Lydia Tjioe Hall, Liminal Dwelling No 3, Liminal Dwelling, Liminal Dwelling No 4, 2022, 2021,2022, Steel wire


Lydia Tjioe Hall is a mixed-media artist who works in both textile and metal processes and often employs both in her sculptural work. Currently working in a traditional lace-making technique known as knotless netting or looping, Hall created Liminal Dwellings, three small-scale iterations of the same form, made from plastic-covered colored wire. These dwellings reflect the artist’s time spent at home sheltering in place during Covid. While Tjioe Hall felt safe at home, isolating also seemed like the illusion of safety. The illusion in her pieces is the absence of the home, which once was solid matter and is now infiltrated with negative space. The looping wire insinuates the matter that once was, expressing presence through absence.

I am interested in creating meaning and narrative through form and materials with my sculpture. The materials I use are an intrinsic part of my art making process. By exploring resonances between a single line and densely packed wire, my pieces become metaphors evoking themes of time, change, balance, tension, breath, and decay. These sculptural objects are created through repetitive and time intensive processes such as weaving, netting, and looping. The resulting forms are contemplative sounding boards that echo my impressions and experiences.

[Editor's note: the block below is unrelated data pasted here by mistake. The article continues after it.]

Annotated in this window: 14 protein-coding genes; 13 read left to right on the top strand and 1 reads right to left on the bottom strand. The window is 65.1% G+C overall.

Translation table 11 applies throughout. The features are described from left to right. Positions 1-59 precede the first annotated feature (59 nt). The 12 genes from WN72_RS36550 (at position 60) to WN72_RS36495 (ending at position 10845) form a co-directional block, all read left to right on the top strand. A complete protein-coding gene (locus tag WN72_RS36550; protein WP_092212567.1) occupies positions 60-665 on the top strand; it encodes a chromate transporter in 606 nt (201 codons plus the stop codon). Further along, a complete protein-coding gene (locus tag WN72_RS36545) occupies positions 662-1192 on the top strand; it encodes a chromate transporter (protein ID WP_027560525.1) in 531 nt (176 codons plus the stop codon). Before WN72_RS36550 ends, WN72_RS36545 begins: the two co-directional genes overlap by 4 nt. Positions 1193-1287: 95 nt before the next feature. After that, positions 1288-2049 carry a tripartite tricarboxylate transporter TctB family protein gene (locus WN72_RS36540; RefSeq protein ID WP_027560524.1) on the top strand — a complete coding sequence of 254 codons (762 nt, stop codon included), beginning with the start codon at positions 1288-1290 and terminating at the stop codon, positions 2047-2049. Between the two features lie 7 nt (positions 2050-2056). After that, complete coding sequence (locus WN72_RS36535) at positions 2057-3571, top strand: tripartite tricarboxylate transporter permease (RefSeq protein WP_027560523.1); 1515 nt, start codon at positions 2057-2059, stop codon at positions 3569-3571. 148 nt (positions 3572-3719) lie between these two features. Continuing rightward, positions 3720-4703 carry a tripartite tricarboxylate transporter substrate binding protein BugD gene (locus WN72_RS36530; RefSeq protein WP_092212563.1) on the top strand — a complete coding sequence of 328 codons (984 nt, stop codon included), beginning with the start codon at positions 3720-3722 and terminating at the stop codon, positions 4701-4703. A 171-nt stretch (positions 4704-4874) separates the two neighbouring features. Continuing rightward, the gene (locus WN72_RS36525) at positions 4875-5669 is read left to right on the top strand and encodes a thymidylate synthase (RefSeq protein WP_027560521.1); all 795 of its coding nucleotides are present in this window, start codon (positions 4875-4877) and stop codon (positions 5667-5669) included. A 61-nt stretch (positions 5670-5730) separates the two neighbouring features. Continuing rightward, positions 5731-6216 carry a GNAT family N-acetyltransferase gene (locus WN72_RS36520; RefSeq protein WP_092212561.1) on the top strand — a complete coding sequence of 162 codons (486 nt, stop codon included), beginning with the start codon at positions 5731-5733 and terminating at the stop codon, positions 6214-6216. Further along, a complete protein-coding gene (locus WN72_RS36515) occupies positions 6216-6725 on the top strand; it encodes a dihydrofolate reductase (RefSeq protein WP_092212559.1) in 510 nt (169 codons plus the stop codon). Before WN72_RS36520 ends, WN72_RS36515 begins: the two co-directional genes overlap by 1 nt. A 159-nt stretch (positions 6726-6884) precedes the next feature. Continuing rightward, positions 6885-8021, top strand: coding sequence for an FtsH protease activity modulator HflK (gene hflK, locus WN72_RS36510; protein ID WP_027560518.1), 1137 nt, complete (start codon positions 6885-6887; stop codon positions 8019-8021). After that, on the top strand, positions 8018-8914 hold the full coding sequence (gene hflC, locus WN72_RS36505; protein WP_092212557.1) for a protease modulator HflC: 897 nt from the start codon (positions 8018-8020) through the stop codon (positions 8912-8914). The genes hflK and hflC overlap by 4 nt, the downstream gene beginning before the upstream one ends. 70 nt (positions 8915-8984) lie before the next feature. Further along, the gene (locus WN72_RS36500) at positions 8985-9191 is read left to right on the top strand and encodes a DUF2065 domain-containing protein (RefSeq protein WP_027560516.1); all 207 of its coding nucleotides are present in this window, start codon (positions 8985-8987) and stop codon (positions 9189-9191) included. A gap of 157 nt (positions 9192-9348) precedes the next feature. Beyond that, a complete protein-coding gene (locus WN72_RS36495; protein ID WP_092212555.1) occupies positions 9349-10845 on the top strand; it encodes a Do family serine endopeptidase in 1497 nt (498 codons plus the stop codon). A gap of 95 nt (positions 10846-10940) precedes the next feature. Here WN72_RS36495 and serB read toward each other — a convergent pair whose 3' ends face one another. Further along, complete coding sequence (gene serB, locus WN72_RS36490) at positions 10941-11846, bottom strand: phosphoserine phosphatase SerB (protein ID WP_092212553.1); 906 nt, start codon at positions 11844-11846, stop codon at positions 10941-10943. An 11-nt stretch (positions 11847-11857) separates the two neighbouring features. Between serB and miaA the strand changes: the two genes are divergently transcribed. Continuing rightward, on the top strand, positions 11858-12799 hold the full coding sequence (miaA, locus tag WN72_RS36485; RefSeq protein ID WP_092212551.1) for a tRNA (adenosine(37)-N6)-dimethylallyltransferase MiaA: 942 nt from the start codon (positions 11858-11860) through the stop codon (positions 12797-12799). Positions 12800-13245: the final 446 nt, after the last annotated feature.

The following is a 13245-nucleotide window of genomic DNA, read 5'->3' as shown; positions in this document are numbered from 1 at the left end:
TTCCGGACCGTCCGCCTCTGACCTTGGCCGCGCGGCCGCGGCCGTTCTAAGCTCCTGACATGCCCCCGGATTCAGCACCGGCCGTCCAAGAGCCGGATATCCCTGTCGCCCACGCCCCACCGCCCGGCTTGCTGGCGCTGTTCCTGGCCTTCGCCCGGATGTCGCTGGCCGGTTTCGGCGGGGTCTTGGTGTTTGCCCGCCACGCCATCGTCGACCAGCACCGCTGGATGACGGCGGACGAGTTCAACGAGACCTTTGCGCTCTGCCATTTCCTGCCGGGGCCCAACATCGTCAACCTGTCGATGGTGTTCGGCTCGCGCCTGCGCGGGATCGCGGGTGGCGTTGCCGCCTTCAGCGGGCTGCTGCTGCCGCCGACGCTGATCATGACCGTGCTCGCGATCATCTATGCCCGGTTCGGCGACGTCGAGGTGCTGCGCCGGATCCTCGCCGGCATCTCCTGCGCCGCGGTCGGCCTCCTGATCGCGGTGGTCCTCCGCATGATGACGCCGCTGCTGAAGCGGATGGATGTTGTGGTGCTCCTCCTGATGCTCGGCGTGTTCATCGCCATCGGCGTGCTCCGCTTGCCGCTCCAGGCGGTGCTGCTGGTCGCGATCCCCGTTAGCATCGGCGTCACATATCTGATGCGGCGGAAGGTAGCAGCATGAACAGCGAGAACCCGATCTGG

I received my art degree with an emphasis on ceramic sculpture from the University of California at Santa Cruz in 1998. Following my experience at UCSC, I worked for a Bay Area artist/potter as a slip-caster and mold-maker. During this time I became interested in mold making and metal sculpture. I attended Cabrillo Community College, where I had the opportunity to work with metal on both a large and small scale. I was fortunate to have Dawn Nakanishi as my teacher and mentor, who encouraged me to attend metal conferences and apply to graduate school. In Spring 2011, I received my MFA from California State University, Long Beach, where I studied under Susanna Speirs in metals and Carol Shaw-Sutton in fibers. After graduating I taught both Beginning Metals and Fiber Sculpture at CSULB. In 2013 my daughter was born and in 2015 my son was born. I now work on my sculpture from my studio at home whenever I have a moment to do so. Although the scale of my work has changed over the years due to space and time constraints, the root of my process holds true, and with it I am always keen to break through new boundaries and try new things.

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